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Hitting the trails

Hiking Wallace Falls

We set out on a road trip after landing in Seattle to drive the Cascade Loop. Our first stop on the first day was Wallace Falls State Park in Snohomish County, Washington near a small town called Gold Bar.

Arriving on a Tuesday morning in mid July before the park officially open, we set out following Wallace Falls Trail. The park was not crowded, of course, as it was only a little after seven in the morning. We were still on east coast time, so it felt like it was getting late in the day to us.

At the parking lot, you’ll find a well-kept restroom, a park map and trash canisters. You will need a Discover Pass to do this trail. These are $10 for a day and available at the entrance to the park or online prior to your visit. We got ours online and therefore could go into the park and start hiking prior to the visitor booth being open.

You start the trail down a long meadow-like opening along power lines. The first sight of the Cascades lets you see some key peaks. It is nice, but the power lines make a good picture impossible. Right after this, you start heading slightly uphill to the start of the trail which brings you through a maze-type gate to keep people from bring vehicles onto it. This is a foot trail only.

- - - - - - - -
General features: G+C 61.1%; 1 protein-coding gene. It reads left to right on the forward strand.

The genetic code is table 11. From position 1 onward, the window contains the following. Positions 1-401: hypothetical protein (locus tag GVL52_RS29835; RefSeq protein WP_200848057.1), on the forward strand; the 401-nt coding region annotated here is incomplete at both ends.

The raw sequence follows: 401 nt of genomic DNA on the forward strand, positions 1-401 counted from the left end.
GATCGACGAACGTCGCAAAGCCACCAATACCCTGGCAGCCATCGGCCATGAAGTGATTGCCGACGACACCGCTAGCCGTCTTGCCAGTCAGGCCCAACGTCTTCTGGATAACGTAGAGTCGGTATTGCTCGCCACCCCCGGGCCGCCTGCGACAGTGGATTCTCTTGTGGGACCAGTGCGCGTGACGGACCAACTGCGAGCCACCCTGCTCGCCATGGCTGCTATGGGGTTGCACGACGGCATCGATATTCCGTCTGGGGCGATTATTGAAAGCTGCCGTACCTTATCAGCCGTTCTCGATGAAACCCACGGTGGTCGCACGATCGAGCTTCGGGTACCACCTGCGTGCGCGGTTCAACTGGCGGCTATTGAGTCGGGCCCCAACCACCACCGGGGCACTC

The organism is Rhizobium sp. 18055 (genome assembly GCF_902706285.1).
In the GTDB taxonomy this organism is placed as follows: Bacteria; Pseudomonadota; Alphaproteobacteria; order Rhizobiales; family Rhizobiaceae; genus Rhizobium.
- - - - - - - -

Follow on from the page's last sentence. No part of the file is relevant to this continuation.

Climbing steadily along the Wallace River, the scenery is beautiful with dense forests, rocky banks, and rushing water at every turn. It is divided into three sections—the lower falls, the middle falls and the upper falls. By the time you get to the upper falls, you’ll climb about 1400 feet in elevation over about 4 1/2 miles. It is considered a “moderate” trail.

The lower falls lookout area is quite nice and gives you a great view of all three falls looking up the mountain.

Wallace Falls – Lower

Between the lower falls and the middle falls, you will encounter a section of quite a few switchbacks. But when you get to the middle falls look out area, you’ll be greeted with not only a gushing, powerful waterfall, but also a nice view of the lush green landscape capped by the far away mountains.

Wallace Falls – Middle Falls

The hike between the middle falls and the upper falls is steep, but not very long. The upper falls is just that—the top part of the waterfall. You’ll find some large rocks to take a brief rest before heading back down.

Wallace Falls Trail

Our take: This was a wonderful hike with moments of interest at every step of the trail. From lush ferns and mosses, to large spiders, and slugs and from rocky steps to amazing, gushing waterfalls. We loved every bit of this one. Allow about 4-5 hours total if you slow to take pictures and investigate nature like we do. We also found our new hiking poles very helpful on this one due to its rocky climb.

This trail is not suited for small children or small dogs prone to breathing problems, especially in the summer. It can also be hard on the knees for people who have known issues.